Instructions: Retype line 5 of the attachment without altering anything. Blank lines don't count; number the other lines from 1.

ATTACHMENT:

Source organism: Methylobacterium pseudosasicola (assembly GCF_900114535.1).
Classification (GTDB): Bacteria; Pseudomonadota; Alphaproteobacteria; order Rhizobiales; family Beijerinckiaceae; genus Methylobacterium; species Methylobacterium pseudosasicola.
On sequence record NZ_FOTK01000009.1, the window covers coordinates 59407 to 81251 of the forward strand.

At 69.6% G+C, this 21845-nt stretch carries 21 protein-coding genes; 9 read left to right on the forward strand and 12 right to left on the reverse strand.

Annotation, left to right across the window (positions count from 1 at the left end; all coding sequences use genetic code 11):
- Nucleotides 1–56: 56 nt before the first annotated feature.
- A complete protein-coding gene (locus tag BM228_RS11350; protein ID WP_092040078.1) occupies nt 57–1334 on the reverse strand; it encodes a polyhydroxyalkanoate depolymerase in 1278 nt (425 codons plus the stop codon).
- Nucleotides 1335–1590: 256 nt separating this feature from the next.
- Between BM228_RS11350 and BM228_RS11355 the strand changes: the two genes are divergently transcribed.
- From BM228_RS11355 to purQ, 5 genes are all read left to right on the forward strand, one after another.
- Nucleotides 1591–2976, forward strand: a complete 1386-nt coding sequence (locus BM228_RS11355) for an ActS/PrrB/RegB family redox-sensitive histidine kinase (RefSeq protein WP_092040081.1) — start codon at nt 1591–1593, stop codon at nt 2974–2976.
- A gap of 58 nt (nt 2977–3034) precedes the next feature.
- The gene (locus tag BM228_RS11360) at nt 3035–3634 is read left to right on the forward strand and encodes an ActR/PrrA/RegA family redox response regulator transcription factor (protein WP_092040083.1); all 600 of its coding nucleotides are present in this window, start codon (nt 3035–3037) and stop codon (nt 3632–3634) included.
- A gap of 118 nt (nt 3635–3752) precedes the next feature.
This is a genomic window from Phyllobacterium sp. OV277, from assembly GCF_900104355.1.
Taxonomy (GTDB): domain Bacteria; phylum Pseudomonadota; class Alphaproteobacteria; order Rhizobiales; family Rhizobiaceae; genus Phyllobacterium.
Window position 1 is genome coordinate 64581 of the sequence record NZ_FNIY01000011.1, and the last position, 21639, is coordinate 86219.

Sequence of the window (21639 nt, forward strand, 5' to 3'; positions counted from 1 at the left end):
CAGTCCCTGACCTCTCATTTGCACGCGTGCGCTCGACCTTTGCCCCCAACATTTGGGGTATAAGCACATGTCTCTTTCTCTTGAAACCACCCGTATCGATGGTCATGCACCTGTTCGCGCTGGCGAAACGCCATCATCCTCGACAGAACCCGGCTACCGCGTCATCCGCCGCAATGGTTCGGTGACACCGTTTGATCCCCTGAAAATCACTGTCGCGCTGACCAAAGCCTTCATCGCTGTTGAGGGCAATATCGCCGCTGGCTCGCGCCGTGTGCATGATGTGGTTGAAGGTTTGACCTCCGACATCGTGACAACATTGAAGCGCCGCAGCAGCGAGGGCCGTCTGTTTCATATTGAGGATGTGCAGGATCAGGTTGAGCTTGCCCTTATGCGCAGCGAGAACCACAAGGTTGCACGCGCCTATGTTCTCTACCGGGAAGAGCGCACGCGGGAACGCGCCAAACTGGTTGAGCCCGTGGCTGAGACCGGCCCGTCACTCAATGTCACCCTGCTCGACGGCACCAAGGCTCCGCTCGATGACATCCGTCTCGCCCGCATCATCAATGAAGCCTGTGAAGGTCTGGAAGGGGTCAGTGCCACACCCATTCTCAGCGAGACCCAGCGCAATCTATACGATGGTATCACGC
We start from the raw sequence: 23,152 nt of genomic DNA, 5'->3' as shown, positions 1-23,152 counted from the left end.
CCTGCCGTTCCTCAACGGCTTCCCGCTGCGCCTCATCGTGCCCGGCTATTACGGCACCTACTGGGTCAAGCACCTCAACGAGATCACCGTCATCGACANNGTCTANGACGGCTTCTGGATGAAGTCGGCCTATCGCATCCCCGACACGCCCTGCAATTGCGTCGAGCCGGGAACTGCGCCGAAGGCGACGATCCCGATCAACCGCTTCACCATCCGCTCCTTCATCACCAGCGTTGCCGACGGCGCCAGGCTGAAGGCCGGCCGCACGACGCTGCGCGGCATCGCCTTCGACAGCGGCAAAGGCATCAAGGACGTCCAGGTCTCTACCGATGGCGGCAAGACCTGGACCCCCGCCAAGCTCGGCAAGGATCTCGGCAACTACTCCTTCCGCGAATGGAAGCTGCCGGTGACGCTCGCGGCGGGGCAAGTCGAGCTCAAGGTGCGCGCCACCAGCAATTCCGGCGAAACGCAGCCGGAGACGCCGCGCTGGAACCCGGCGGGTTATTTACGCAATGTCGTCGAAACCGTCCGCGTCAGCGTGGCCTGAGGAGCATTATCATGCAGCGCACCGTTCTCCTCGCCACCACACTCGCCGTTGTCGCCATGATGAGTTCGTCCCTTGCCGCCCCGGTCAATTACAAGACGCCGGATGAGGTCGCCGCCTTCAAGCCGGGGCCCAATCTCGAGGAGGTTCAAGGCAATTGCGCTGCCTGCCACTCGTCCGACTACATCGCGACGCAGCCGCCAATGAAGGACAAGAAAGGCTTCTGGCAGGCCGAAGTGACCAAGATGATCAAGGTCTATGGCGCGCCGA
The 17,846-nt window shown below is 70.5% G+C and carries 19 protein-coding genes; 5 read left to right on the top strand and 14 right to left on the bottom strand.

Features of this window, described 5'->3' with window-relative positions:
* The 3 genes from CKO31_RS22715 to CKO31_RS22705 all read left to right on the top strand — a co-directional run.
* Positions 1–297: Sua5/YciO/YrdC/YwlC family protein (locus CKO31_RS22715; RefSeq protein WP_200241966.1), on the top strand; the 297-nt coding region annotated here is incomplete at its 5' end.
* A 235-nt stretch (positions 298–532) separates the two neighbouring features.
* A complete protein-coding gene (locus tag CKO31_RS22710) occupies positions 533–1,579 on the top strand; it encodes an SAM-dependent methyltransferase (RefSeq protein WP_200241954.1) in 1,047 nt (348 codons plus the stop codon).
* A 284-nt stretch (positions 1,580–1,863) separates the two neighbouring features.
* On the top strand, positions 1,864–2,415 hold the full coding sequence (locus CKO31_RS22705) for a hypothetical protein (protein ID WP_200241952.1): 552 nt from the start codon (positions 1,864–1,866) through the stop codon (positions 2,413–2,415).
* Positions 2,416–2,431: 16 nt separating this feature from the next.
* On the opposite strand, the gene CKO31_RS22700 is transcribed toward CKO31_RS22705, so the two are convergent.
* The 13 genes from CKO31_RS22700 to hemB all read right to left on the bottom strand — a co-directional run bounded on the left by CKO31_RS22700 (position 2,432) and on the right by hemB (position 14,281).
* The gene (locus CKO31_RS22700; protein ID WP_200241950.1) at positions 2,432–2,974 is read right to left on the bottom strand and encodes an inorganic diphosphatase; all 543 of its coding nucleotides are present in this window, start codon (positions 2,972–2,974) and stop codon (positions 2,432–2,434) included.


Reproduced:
Annotation, left to right across the window (positions count from 1 at the left end; all coding sequences use genetic code 11):